LOVE AND YOGA



LOVE AND YOGA…7 Yoga Postures That Can Teach Us About Romantic Love

The body knows how to love. We were born with that delightful gift. Yet sometimes we forget this innate embodiment. Fortunately, when we practice yoga, deep body-knowing awakens our wisdom, and we “remember” being loved and being loving.

Yoga, which means union of mind, body and soul, and ultimately our oneness with the Divine, can rekindle our connection to self and others in a profoundly benevolent way.

Every Yoga pose leads us from the physical to emotional, mental, and esoteric levels of concentration toward meditation; the crowning glory of yoga that reveals bliss. This pathway to bliss is the same pathway to love.

Here are 7 yoga postures and how they enhance our ability to love!

1.Tadasana…Mountain pose

You stand straight as a conduit between heaven and earth. You stand in your truth. You are here now. You belong here. You are sacred.

Love Note: This is how you allow your lover to see you. You are here now in truth. You are present to love.

Mantra: I am present to the love that exists everywhere and especially between us.

2. Adho Mukha Svanasana…Downward Facing Dog

This forward bending posture allows us to stretch the back of the body while looking inward and also bowing down to earth as it supports us.

Love Note: The suggestion of bowing down to your loved one is an act of reverence for the relationship. We bow to the sacred relationship.

Mantra: I honor the relationship of love. I allow myself to be vulnerable and flexible. I seek support for these qualities as I surrender to honor my loved one and myself.

3. Urdhva Mukha Svanasana…Upward Facing Dog

This rising up pose strengthens the spine, tones the internal organs, expands the chest and opens the heart.

Love Note: Opening the heart is essential to love. We cannot remain in the mind only. When we relate to our love with an open heart we relate heart-to-heart…not mind-to-heart, which can cause judgement and separateness. The etymology of the word courage means heart. It takes courage to open the heart with love.

Mantra: I lift up to open my heart. I lift up to see what is above me. I look to my loved one in reverence knowing that divine love resides within them as well as within me.

4. Ustrasana..,.Camel Pose



This yoga pose opens the heart further and involves bending backwards while receiving the support of your spine.

Love Note: Be totally open and present to your own open heart. Allow yourself to show this openheartedness to your loved one in trust. Honor your deepest feelings.

Mantra: It is safe to open my heart fully. My heart knows how to give and receive in balance.

5. Balasana…Child’s Pose

Child’s pose offers a moment of rest in the fetal position. The body in a pre-verbal state of rest and growth allows the head to touch the ground. Here the mind can let go of any thoughts to let them enter deep earth for transformation.

Love Note: Our childlike innocence is not ignorant. Our childlike innocence embraces what is before us in wonder. The etymology of the word innocence means “not harming.”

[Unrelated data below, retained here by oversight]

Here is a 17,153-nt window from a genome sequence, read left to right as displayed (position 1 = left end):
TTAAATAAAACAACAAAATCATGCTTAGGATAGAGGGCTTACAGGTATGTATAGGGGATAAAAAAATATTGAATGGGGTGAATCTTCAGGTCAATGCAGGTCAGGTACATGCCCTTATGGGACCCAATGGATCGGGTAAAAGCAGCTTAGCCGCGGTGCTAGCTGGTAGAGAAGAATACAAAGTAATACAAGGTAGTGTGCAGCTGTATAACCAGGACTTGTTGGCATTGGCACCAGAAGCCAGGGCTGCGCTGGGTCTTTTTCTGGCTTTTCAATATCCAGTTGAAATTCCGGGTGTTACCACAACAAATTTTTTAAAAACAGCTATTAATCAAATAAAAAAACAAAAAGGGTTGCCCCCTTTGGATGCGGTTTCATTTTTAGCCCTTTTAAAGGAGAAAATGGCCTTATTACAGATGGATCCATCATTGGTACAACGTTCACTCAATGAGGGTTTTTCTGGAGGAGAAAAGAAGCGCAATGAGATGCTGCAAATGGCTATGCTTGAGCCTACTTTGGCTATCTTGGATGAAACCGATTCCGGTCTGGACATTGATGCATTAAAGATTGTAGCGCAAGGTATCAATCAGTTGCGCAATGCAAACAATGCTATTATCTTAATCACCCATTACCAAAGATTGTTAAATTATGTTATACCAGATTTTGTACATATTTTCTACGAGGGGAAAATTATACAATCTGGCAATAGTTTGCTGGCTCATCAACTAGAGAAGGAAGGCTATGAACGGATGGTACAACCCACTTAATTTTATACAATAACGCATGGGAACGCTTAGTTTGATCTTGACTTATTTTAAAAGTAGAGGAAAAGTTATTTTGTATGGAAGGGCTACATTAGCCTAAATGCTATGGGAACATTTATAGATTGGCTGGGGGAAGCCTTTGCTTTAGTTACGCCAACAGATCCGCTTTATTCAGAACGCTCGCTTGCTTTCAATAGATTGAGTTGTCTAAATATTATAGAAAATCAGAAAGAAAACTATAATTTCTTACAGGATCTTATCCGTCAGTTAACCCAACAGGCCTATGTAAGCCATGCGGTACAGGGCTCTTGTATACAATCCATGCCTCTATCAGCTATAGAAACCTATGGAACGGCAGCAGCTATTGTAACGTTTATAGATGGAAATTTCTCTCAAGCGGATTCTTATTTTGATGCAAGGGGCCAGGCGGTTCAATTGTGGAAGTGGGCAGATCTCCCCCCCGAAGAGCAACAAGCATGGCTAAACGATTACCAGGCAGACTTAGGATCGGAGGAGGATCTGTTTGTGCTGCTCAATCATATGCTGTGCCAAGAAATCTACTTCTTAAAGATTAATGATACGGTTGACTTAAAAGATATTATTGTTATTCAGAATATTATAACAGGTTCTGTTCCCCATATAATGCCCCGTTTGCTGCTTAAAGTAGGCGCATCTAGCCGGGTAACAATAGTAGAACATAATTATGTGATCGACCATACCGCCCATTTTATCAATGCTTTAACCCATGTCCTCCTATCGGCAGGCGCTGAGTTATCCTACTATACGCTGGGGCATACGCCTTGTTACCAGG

Mantra: In my innocence and child-like wonder I do no harm to myself or my loved one. My inner child loves the inner child of my loved one, and we share playful joy together.

6. Ardha Matsyendrasana…Spinal Twist

Sometimes called Half Lord of the Fishes pose, this spinal twist improves posture, stimulates the digestive tract and offers deep cleansing of the breath.

Love Note: Mythological texts tell a story that Matsyendra, thrown into the ocean, was swallowed by a fish. Within the fish, he practiced yoga. When he happened to swim by a riverbank, he heard Lord Shiva telling his wife Parvathi, the secrets of yoga. Eventually Shiva transformed Matsyendra back into a man, and he became a great yoga teacher. There are many versions of this story…all leading to transformation.

Mantra: I now allow myself to be transformed by love. I allow any undigested thoughts to be present in my consciousness for transformation. I see all obstacles which might hinder my ability to love. I learn to love by noticing when I am not loving. My perception is widened as I look around. I see the outside world, the inner world, and my loved one’s world with deep awareness. My breath takes love in and out.

7. Savasana…Corpse Pose

Maranasati means mindfulness of death, or death awareness in Buddhist meditation. The word Samadhi in Sanskrit connotes a state of original balance…Supreme Consciousness. How would awareness of death in corpse pose lead us to a meditation of Supreme Consciousness?

Love Note: There is a guided meditation I love to teach while my students are in Corpse Pose…Savasana, at the end of class. In this meditation I slowly guide them to release the body…skin, muscles, tendon and ligaments, all internal organs and finally the skeleton until they experience themselves as pure energy. In the state we welcome Divine love and healing. Then we call back all the body parts healthier, more balanced, stronger, vital and renewed. Experiencing the Self without a body allows for a re-visioning of the self. It allows us to see and feel the body with a new reverence. It grants us the ability to appreciate our body as a spiritual and physical vehicle of love on this plane of existence. It makes us aware of the gift of life.

Mantra: I continually learn to love and be loved. Is allows my Self to dissolve into Divine Love.

Namaste: The Divine light in me sees the Divine light in you, and we are One!



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Meredith Zelman-Narissi

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Welcome to Meredith’s Healing Arts…Enlightened Wellness. Meredith Zelman Narissi, M.S., BCPP. Is a Board-Certified Polarity Therapist, Presenter/ Dancer/Meditation/Yoga Instructor, and…

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